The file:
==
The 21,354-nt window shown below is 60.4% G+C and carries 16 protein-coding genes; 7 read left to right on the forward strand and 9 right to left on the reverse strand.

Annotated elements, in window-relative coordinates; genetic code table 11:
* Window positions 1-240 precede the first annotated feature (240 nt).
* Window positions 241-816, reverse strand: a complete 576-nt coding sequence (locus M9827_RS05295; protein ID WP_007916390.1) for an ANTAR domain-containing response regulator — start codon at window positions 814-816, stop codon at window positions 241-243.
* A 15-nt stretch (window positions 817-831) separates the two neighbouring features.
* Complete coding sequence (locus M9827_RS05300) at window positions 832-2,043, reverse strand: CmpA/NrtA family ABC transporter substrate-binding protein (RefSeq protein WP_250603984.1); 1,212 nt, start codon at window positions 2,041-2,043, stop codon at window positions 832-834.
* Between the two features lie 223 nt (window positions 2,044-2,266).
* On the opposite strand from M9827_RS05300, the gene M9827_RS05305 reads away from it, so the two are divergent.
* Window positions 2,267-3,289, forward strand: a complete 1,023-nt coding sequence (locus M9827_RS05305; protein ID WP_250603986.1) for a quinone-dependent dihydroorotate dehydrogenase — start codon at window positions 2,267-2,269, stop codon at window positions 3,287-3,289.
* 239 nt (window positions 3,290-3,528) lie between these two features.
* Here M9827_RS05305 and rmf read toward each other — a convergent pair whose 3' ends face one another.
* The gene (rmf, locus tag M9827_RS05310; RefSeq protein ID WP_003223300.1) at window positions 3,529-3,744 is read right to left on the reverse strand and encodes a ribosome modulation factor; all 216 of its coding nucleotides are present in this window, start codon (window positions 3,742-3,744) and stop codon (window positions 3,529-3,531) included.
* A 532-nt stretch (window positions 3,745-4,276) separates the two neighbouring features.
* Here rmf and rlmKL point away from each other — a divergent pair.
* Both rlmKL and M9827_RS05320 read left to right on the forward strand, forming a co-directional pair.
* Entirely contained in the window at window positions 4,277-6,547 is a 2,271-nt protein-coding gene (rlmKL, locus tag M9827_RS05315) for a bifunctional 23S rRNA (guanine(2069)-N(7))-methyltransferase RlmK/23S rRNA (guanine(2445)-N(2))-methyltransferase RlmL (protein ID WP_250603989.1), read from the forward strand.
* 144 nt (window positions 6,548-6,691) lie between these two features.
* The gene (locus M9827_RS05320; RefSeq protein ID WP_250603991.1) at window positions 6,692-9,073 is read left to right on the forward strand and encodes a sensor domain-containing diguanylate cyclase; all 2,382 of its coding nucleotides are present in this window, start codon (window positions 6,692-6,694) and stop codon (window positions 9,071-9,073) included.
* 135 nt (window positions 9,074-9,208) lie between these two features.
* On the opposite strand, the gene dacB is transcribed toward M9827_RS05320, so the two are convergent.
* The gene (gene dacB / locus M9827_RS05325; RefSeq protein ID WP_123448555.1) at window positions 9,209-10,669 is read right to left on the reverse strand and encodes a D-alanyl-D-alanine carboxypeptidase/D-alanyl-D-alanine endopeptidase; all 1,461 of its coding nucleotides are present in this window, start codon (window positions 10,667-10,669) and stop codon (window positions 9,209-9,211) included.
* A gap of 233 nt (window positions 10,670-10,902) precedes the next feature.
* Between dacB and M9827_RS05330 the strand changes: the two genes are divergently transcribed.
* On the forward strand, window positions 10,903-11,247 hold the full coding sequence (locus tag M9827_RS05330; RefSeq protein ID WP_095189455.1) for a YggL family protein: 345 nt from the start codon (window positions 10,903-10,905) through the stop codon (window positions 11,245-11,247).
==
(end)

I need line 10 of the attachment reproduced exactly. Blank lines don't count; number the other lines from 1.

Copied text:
* 239 nt (window positions 3,290-3,528) lie between these two features.